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Family Offices: The Trillion-Pound Engine Behind London Real Estate

When Archegos Capital went up in smoke it inflicted $10B losses on its bankers and in the process drew attention to one of the most discrete, and best-resourced, players in global property markets: the family office.

The jet-set life of the family office

The Archegos’ supernova event illuminated a corner of the property market that does not usually welcome light. But that is changing. Once a handful of family names hovered, silent and largely invisible, in the margins of the real estate sector. Today many thousands of these super-private family businesses are proud buyers of trophy assets. Many of those assets are in London.

That is because the world’s family offices are converging on the UK capital, searching for opportunities to place more than $1 trillion of real estate wealth.

Entrepreneurial, often self-made only a generation or two before, and with a deeply personal tie to the deals that they undertake, these super-wealthy families are a growing force in commercial real estate. 

So who is spending, what do they want to buy, and how much will they pay?

What They Are Worth

Walkie Talkie skyscraper, London: A family office bought it.

No question about family offices is easy to answer: Each office is as different as each family on whose behalf it invests, and all of them guard their privacy. But this is what we think we know.

There are between 6,500 and 10,500 family offices in operation, according to Credit Suisse. The scale of the wealth under management is more or less anyone’s guess, and there have been plenty of guesses. Recent analysis suggests family offices have something like $4 trillion under management, but that could be miles off the mark. In 2019 the figure was said to be $5.9 trillion, backed by $9.4 trillion of wealth (which is not exactly the same as the capital available for investment). Things will have improved since then, thanks to a global economy that super-rewards the super-rich. Thanks to a decade of quantitative easing and loose monetary policy, there are more UHNW individuals than ever. There are now 2,500 billionaires, Forbes estimated, more than double the total in 2011.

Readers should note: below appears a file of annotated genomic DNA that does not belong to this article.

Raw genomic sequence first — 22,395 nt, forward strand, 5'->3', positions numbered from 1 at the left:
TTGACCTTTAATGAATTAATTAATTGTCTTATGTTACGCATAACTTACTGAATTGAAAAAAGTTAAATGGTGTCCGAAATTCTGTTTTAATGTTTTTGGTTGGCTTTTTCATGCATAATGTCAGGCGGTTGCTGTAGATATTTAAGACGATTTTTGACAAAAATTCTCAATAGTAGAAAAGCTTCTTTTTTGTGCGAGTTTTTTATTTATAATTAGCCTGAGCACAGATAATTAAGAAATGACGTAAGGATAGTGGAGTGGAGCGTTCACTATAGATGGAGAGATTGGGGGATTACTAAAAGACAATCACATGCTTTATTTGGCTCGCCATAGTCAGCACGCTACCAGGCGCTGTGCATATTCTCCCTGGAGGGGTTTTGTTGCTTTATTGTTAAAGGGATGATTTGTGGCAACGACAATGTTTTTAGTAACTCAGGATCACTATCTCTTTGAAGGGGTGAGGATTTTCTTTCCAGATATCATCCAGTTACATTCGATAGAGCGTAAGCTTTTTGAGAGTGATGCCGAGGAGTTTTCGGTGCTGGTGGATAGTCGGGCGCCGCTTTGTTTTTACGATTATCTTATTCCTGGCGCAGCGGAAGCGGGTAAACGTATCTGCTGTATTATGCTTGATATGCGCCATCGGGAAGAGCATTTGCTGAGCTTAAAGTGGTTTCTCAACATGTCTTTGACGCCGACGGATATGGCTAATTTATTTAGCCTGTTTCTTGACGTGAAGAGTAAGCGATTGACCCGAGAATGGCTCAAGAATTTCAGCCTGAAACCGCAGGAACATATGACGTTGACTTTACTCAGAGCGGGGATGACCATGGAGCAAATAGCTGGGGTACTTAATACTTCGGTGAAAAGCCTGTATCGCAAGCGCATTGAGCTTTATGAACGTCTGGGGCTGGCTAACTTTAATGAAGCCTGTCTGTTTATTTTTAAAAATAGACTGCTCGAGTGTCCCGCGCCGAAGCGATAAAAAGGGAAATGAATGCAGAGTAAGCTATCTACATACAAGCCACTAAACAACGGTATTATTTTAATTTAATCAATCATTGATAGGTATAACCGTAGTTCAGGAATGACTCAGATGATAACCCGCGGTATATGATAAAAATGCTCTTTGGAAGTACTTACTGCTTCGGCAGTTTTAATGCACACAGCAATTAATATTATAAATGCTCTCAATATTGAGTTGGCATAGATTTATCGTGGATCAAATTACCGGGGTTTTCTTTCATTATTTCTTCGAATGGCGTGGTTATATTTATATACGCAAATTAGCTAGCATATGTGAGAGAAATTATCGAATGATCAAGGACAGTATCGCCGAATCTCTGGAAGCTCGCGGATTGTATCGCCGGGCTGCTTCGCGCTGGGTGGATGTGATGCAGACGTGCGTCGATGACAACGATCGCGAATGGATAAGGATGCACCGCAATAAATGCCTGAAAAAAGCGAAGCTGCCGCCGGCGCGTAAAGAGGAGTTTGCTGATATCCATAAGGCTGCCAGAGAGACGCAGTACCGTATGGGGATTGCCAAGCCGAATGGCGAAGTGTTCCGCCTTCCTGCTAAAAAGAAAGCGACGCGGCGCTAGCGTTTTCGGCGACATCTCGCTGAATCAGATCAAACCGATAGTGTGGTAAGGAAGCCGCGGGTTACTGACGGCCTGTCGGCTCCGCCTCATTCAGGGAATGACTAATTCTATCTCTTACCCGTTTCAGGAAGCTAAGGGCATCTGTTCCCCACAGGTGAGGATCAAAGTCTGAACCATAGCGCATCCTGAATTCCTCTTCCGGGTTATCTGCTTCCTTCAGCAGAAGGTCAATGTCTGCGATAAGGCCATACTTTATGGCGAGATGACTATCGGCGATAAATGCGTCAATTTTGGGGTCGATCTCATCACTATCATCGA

But this is conjecture. What we can say with more certainty is that however much money family offices have, a greater proportion of it is going into real estate, and an overwhelmingly large amount of that is landing in London.

Bisnow has spoken to several key intermediaries and the consensus is that the proportion of family office wealth going into real estate has risen from perhaps one-sixth (in 2018, according to UBS/Campden) to one-fifth. But that may be an understatement because funds will be siphoned into REITs and other funds in ways that are largely out of sight.

What we can also say with confidence is that their idea of lot size has inflated considerably.

“The scale of their investment has increased dramatically," Deloitte Real Estate Senior Advisor Tony McCurley told Bisnow. "They were always in the market for £10M-£20M office buildings, but we now see them buying into skyscrapers — the Walkie Talkie tower at 20 Fenchurch Street [bought for £1.3B] is owned by a family office. Ten years ago their lot size would have been smaller, today most want to spend north of £100M on a single asset.”  

Lockdown Buyers

Old Bond Street, where the world's rich go shopping

If answering the “how much” question is difficult, the “what to buy” question is easier. It boils down to direct investment in prime London offices, the same for logistics if the price is right, platforms as much as (or more than) properties, and above all else, they want to buy income. On the way-out fringes they like medicinal cannabis in the U.S. and, not unrelated, science parks in the UK.

Family offices are a peculiar combination: They are risk-taking, but also patient, capital. Or, rather, they are the ultimate in safe-play buyers who, once they know a market well, will begin to act opportunistically. Sean Gaskell is director of RE Capital (formerly GMG Real Estate) and has deployed more than $500M of family office monies over a career that began with a multi-family office in Geneva. 

“Family offices have more opportunities to be opportunistic, and so there is potential for higher return profiles than you would get elsewhere," he said. "They might buy into a new asset class like co-living, driving high yields, then lower the assets back into the institutional market later, which is often their endgame. So they are more flexible than much patient capital.”

Gaskell said that family offices are currently acting as a market stabiliser in central London.